Two MIT economists show how game theory--the ultimate theory of rationality--explains irrational behavior
We like to think of ourselves as rational. This idea is the foundation for classical economic analysis of human behavior, including the awesome achievements of game theory. But as behavioral economics shows, most behavior doesn't seem rational at all--which, unfortunately, casts doubt on game theory's real-world credibility.
In Hidden Games, Moshe Hoffman and Erez Yoeli find a surprising middle ground between the hyperrationality of classical economics and the hyper-irrationality of behavioral economics. They call it hidden games. Reviving game theory, Hoffman and Yoeli use it to explain our most puzzling behavior, from the mechanics of Stockholm syndrome and internalized misogyny to why we help strangers and have a sense of fairness.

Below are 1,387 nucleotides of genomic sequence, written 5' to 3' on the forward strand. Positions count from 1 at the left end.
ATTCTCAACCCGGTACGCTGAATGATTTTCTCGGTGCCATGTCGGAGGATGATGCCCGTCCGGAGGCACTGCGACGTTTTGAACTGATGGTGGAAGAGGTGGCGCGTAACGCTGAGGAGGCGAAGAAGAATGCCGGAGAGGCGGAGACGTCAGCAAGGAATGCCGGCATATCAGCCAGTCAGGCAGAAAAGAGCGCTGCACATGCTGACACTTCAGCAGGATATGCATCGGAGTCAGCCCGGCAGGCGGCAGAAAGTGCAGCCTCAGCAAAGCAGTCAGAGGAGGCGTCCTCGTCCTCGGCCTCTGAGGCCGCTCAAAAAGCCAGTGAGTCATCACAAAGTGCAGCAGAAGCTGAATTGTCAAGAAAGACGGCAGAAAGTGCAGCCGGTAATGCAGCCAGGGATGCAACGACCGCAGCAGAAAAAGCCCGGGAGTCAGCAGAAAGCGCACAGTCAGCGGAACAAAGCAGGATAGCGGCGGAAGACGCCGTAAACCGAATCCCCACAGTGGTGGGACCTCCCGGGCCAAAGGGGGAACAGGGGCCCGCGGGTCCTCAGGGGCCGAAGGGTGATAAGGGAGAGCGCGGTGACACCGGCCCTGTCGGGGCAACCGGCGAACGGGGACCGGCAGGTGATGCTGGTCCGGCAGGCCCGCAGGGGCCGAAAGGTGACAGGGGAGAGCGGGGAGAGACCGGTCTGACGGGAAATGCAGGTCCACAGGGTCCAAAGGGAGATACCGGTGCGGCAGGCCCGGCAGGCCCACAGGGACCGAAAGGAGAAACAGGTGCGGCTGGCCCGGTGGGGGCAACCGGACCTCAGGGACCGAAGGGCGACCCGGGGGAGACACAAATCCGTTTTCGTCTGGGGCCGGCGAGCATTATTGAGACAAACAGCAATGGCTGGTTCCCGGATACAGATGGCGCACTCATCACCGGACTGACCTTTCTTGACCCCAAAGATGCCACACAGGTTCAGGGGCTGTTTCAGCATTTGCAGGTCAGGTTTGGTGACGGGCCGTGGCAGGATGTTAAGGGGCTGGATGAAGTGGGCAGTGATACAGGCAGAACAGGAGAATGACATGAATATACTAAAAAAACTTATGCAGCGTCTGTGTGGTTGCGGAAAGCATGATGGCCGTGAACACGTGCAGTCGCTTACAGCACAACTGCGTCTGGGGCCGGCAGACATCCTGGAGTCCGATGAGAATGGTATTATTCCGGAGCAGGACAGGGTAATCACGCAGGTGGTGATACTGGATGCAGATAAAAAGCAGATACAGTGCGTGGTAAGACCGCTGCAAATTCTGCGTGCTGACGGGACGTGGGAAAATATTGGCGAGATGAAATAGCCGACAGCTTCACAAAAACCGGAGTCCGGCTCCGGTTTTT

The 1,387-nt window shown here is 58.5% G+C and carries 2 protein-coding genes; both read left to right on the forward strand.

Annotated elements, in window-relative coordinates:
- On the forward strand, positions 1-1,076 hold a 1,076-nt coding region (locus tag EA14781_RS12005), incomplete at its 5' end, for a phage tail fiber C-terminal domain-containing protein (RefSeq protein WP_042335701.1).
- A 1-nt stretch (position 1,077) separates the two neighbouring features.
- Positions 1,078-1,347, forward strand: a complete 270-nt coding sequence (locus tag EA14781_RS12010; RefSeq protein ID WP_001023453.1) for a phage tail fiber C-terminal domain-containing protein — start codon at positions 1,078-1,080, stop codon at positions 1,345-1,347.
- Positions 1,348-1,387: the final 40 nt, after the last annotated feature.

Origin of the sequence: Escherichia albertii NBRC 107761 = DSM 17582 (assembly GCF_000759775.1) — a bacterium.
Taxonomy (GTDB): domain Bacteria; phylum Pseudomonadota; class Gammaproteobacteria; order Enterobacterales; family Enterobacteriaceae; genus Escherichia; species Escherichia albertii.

Fun and powerfully insightful, Hidden Games is an eye-opening argument for using game theory to explain all the irrational things we think, feel, and do.